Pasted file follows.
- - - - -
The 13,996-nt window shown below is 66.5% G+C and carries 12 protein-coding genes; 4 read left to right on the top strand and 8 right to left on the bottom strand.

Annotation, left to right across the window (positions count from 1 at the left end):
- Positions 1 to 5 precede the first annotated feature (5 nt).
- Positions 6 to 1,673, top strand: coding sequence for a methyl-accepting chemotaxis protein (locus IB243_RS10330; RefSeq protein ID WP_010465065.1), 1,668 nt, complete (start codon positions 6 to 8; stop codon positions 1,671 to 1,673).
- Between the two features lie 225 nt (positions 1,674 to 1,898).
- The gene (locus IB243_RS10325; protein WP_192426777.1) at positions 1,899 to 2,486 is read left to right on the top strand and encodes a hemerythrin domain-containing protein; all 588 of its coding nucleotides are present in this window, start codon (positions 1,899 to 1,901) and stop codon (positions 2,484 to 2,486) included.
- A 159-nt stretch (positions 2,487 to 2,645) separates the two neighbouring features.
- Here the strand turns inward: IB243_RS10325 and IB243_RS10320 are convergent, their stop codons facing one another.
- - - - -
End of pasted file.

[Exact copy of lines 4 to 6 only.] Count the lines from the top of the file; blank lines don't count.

- Positions 6 to 1,673, top strand: coding sequence for a methyl-accepting chemotaxis protein (locus IB243_RS10330; RefSeq protein ID WP_010465065.1), 1,668 nt, complete (start codon positions 6 to 8; stop codon positions 1,671 to 1,673).
- Between the two features lie 225 nt (positions 1,674 to 1,898).
- The gene (locus IB243_RS10325; protein WP_192426777.1) at positions 1,899 to 2,486 is read left to right on the top strand and encodes a hemerythrin domain-containing protein; all 588 of its coding nucleotides are present in this window, start codon (positions 1,899 to 1,901) and stop codon (positions 2,484 to 2,486) included.